NSW public sector doubles staff DV leave

·2-min read

Domestic violence leave has been doubled for NSW public sector workers and extended to casual staff, the state government has announced.

From January 1, staff will be able to access 20 days of paid leave per calendar year while those providing support to a family or household member who is a victim-survivor of domestic violence will be allowed to dip into their carer's leave balance.

The changes follow consultation with unions, government employers and family and domestic violence experts.

"As the largest employer in NSW, it is our government's responsibility to provide workers with the support and security to take time away from work to take the necessary steps to find safety for themselves and their family," Women's Safety Minister Natalie Ward said in a statement on Friday.

"Everyone has the right to be safe both at home and in the workplace, which is why we have made addressing the issue of women's safety and the prevention of domestic and family violence a priority with record funding to increase support across the sector."

Unions claimed credit for the announcement, saying the provision was worked out during the long-running Sydney Trains industrial negotiations but faced resistance from some cabinet ministers.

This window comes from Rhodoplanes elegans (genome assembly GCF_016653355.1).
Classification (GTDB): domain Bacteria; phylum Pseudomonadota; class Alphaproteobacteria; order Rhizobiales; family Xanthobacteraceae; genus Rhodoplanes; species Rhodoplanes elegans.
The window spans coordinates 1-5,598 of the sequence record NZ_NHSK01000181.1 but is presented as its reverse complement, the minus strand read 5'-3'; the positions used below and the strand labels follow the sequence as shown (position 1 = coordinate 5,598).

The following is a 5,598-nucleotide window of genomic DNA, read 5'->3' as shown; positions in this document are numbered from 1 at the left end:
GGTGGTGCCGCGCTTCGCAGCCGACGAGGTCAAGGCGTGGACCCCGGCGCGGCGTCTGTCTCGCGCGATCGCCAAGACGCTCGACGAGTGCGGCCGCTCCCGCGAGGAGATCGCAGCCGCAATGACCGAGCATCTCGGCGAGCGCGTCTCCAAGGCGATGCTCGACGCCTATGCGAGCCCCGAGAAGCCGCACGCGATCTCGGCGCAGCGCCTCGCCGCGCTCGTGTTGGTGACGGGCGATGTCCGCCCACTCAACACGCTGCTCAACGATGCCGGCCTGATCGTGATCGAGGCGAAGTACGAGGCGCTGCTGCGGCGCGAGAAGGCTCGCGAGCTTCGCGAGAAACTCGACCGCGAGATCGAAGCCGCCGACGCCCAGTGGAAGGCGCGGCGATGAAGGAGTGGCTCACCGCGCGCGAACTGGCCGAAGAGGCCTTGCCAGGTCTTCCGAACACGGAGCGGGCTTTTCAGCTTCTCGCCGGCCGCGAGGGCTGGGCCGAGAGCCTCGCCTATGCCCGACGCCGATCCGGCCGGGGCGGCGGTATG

"When you give people the right to paid family violence leave, you give them more than an entitlement - you shift the culture," Unions NSW gender equity officer Karen Willis said in a statement.

"That is why we have campaigned so hard for this new entitlement, both at Sydney Trains and across the NSW public sector."

The changes come ahead of the federal government's proposal to allow any Australian worker, including casuals, to access 10 days of paid family and domestic violence leave by August 2023.

If passed, the federal legislation would increase the number of Australian employees with access to paid family and domestic violence from 1.3 million to 11 million.

All Australian workers are currently entitled to five days of unpaid family and domestic violence leave each year under the National Employment Standards.